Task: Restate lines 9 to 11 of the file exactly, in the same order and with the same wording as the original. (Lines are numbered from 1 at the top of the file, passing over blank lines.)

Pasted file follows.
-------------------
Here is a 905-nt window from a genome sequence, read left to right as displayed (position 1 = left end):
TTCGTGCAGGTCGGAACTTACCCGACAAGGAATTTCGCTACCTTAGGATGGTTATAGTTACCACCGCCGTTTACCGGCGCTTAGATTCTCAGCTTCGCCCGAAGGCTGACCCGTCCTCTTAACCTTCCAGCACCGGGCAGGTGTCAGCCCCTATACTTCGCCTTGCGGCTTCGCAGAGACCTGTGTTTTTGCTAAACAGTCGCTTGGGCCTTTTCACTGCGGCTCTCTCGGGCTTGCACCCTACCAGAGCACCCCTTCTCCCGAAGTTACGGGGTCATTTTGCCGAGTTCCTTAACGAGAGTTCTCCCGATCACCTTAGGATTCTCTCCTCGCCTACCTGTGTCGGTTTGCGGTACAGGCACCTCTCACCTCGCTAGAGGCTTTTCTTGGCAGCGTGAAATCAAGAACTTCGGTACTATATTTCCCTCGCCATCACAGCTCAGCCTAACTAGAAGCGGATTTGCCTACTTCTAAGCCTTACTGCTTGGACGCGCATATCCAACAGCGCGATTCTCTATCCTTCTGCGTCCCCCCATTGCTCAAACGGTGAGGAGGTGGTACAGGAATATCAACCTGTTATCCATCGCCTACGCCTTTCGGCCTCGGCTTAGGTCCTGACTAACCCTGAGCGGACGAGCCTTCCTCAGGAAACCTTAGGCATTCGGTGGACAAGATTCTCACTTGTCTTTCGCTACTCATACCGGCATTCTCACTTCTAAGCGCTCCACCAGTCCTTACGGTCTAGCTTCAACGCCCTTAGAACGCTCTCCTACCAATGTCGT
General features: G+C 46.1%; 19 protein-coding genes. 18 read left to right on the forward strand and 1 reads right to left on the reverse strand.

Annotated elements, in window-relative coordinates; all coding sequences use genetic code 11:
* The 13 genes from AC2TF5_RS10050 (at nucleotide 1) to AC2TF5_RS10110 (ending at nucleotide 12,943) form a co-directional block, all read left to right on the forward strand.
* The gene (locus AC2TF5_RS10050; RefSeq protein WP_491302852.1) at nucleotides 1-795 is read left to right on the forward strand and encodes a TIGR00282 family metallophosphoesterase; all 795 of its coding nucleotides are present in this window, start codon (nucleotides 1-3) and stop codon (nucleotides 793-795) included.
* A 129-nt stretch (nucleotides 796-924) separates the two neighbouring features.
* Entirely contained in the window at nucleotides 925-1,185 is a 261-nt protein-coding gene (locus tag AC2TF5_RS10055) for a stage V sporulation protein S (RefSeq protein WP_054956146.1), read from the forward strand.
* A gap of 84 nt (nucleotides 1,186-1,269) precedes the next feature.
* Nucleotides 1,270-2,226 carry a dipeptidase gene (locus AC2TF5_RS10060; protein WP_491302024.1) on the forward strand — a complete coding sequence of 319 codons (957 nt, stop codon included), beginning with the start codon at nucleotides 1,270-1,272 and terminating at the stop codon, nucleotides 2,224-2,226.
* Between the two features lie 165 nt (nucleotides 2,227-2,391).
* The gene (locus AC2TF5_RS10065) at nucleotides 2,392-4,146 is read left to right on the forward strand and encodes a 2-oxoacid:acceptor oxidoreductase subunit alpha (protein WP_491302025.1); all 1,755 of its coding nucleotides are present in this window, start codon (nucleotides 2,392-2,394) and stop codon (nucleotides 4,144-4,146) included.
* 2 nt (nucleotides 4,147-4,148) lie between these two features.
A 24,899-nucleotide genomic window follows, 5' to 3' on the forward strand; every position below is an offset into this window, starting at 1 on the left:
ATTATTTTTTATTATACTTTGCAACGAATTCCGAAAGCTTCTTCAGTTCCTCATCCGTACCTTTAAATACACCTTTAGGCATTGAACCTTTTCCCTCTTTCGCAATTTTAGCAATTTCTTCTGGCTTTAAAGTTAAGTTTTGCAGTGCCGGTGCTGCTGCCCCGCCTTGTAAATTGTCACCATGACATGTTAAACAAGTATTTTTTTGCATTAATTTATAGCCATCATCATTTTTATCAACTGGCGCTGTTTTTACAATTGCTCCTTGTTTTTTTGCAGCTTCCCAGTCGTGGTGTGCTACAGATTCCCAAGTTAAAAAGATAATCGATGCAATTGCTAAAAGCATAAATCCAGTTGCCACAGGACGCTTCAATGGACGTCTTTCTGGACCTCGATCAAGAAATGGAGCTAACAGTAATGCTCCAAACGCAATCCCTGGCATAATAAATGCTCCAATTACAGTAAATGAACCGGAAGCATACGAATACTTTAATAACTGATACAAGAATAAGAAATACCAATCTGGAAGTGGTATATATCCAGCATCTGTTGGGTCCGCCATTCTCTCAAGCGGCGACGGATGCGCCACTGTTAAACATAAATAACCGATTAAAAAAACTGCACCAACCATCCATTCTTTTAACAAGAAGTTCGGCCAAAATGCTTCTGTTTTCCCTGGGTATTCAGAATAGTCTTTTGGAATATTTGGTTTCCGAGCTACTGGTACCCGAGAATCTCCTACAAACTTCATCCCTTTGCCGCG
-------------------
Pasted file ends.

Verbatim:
* A gap of 84 nt (nucleotides 1,186-1,269) precedes the next feature.
* Nucleotides 1,270-2,226 carry a dipeptidase gene (locus AC2TF5_RS10060; protein WP_491302024.1) on the forward strand — a complete coding sequence of 319 codons (957 nt, stop codon included), beginning with the start codon at nucleotides 1,270-1,272 and terminating at the stop codon, nucleotides 2,224-2,226.
* Between the two features lie 165 nt (nucleotides 2,227-2,391).